Sorry, truly, if you expected me to be handing you the release date for the much anticipated The Winds of Winter. The truth is I’m just as antsy to get that news as you. That doesn’t mean this isn’t something cool headed your way.
I think we can all agree we will take any and all news related to the series as we impatiently wait for the release date news. Still, this is pretty big news for Martin’s fans in the U.K. This is a rare appearance, and ticket prices are lower than you would expect. For £18 you can secure your ticket and for £35 you also get a signed copy of the book. The event is said to begin at 7PM and last for about an hour, but we can hope for more, right?
Hopefully, Martin doesn’t get too upset if audiences ask for any details of his upcoming novels – the people want what they want, after all. And who knows? Maybe we’ll get some much-needed information.
Imagine building an igloo—a structure strong enough to withstand the full weight of an undead polar bear. All you have are your hands and a machete. Entrenched within the projected perimeter of your home, you begin crafting and stacking bricks with the snow available at your feet. As the walls of your igloo get higher and higher, the world around you begins to disappear. All you can see is the inside of your igloo. It is only when the work is complete that you can cut a door with your now worn machete and reenter the world. Once outside, you take a deep breath and exhale before preparing to turn around and feast your eyes upon your labor…it’s a mess—lopsided and uneven. To top it all off, the pretentious Eskimo next door built an igloo twice as big and immaculate—making yours look like a mistake.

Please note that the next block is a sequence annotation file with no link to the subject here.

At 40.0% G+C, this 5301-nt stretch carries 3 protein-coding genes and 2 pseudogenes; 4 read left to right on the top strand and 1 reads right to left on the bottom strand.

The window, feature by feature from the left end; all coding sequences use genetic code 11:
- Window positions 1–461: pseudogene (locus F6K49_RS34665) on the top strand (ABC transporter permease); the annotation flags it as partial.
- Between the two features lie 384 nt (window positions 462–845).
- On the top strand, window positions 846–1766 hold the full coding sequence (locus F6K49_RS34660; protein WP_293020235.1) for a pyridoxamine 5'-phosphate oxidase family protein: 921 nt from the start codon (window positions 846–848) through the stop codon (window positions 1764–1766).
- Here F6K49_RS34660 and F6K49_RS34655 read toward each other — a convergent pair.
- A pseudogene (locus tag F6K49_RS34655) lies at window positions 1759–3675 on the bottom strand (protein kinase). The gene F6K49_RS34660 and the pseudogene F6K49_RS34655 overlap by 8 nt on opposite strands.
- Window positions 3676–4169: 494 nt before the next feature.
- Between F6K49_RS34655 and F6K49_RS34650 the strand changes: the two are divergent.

I didn’t just open with that because, this article, first and foremost is a GoTarticle (Why aren’t there igloos beyond the wall?), but also because igloo construction is very similar to the creative process/storytelling (bare with me, I think I’m going somewhere with this). It’s an isolated, monotonous, (often disappointing) stacking of bricks. Creating anything is work, and in order go to work we have to wake up in the morning.
We all do it, we hit the snooze button. Maybe we even stumble into the kitchen and put the kettle on before miserably staggering back to our pillows. Dubious when that alarm goes off again (and again…).The air becomes laced with the smell of cheap coffee and it’s time to wake up. There’s a whole day ahead of us. Some of us have meetings, calls, sales pitches, others work up a sweat. In the shop or on-site: we create, build, and get shit done—all in the face of anxiety, fear, and doubt. At the end of the day, we distract ourselves from the stress of reality with, more often than not, narratives; sometimes we forget that the people crafting those stories endure the same daily struggle.